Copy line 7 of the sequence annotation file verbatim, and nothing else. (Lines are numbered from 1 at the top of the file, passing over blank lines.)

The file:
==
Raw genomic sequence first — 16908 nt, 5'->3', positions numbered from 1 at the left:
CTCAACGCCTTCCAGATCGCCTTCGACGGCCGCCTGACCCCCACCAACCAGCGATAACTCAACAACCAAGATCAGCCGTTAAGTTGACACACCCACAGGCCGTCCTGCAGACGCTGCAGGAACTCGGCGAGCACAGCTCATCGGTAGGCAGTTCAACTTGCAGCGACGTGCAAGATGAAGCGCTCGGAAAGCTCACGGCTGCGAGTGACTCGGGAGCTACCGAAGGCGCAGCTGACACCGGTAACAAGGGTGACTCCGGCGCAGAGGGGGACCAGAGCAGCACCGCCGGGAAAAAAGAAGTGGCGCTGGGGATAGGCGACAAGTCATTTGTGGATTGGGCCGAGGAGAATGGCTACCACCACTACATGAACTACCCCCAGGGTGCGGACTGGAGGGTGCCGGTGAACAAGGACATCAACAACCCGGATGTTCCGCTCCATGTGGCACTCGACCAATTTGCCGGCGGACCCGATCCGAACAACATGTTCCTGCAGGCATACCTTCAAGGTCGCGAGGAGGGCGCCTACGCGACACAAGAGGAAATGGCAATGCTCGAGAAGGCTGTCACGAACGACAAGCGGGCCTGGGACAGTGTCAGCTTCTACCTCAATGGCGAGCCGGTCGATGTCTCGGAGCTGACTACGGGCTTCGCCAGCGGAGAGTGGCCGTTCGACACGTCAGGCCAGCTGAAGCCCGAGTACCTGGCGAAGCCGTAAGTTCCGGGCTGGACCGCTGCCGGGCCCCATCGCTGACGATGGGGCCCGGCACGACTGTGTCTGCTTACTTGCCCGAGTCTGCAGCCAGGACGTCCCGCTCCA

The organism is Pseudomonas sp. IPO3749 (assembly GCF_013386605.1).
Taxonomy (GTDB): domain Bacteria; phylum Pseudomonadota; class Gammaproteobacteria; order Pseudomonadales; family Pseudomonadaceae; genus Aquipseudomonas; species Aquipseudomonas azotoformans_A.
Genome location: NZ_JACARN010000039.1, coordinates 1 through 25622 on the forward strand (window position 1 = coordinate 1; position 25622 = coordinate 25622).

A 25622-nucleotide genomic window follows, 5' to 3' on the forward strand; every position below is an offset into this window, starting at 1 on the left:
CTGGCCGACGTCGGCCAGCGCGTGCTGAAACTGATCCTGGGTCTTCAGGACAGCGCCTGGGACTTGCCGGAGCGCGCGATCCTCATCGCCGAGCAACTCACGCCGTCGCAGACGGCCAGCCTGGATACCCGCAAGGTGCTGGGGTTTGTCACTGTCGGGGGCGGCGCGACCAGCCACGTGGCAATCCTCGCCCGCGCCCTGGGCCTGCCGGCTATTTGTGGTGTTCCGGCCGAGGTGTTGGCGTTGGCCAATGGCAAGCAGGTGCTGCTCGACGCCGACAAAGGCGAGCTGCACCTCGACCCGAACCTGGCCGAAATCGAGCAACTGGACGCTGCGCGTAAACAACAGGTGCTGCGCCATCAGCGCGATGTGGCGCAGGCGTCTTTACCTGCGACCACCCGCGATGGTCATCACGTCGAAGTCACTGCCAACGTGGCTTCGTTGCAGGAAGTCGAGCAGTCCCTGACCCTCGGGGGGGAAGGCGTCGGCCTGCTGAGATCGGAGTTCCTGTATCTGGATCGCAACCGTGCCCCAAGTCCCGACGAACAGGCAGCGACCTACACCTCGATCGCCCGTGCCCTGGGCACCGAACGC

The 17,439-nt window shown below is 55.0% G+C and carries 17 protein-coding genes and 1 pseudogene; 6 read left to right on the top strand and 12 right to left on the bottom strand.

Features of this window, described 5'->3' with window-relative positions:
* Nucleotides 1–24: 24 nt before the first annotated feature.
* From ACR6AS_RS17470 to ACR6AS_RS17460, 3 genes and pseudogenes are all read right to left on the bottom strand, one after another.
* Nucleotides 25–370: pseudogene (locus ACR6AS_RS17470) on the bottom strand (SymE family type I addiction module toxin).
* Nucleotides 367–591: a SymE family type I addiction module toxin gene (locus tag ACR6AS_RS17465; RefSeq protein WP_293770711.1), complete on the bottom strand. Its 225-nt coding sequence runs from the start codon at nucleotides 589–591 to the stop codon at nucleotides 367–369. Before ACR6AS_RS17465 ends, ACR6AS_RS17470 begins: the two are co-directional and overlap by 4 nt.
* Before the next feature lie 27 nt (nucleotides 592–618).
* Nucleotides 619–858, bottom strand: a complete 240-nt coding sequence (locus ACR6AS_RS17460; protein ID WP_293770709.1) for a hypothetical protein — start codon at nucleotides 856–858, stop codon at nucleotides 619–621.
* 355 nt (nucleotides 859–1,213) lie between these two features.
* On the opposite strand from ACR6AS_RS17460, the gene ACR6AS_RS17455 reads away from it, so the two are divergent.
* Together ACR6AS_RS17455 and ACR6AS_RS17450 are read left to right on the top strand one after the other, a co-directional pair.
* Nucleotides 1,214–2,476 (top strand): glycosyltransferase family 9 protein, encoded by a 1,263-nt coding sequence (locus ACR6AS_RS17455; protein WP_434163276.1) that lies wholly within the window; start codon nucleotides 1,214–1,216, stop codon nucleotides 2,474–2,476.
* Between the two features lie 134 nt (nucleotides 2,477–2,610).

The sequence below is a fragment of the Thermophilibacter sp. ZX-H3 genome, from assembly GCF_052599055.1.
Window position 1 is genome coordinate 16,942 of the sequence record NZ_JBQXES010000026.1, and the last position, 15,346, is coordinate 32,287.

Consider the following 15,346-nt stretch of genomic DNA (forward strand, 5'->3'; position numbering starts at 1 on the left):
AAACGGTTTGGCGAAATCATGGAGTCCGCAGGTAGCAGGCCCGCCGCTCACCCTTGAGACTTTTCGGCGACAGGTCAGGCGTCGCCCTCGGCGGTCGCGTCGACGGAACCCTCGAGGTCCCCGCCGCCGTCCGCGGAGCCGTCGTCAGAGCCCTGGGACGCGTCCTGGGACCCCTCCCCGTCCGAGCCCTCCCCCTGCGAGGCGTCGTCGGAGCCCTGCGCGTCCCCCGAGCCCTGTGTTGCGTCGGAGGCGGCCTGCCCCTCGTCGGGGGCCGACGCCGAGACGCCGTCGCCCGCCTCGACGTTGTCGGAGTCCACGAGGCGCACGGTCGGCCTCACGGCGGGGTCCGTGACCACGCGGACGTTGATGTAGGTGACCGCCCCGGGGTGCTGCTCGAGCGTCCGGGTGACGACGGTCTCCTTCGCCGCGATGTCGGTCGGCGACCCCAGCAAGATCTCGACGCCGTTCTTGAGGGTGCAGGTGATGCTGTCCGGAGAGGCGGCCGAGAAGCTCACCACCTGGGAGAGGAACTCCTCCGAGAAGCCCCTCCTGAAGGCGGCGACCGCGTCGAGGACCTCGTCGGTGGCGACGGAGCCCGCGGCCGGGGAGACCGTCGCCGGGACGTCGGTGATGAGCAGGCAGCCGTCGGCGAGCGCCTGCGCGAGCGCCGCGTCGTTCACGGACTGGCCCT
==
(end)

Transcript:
CTGGCCGACGTCGGCCAGCGCGTGCTGAAACTGATCCTGGGTCTTCAGGACAGCGCCTGGGACTTGCCGGAGCGCGCGATCCTCATCGCCGAGCAACTCACGCCGTCGCAGACGGCCAGCCTGGATACCCGCAAGGTGCTGGGGTTTGTCACTGTCGGGGGCGGCGCGACCAGCCACGTGGCAATCCTCGCCCGCGCCCTGGGCCTGCCGGCTATTTGTGGTGTTCCGGCCGAGGTGTTGGCGTTGGCCAATGGCAAGCAGGTGCTGCTCGACGCCGACAAAGGCGAGCTGCACCTCGACCCGAACCTGGCCGAAATCGAGCAACTGGACGCTGCGCGTAAACAACAGGTGCTGCGCCATCAGCGCGATGTGGCGCAGGCGTCTTTACCTGCGACCACCCGCGATGGTCATCACGTCGAAGTCACTGCCAACGTGGCTTCGTTGCAGGAAGTCGAGCAGTCCCTGACCCTCGGGGGGGAAGGCGTCGGCCTGCTGAGATCGGAGTTCCTGTATCTGGATCGCAACCGTGCCCCAAGTCCCGACGAACAGGCAGCGACCTACACCTCGATCGCCCGTGCCCTGGGCACCGAACGC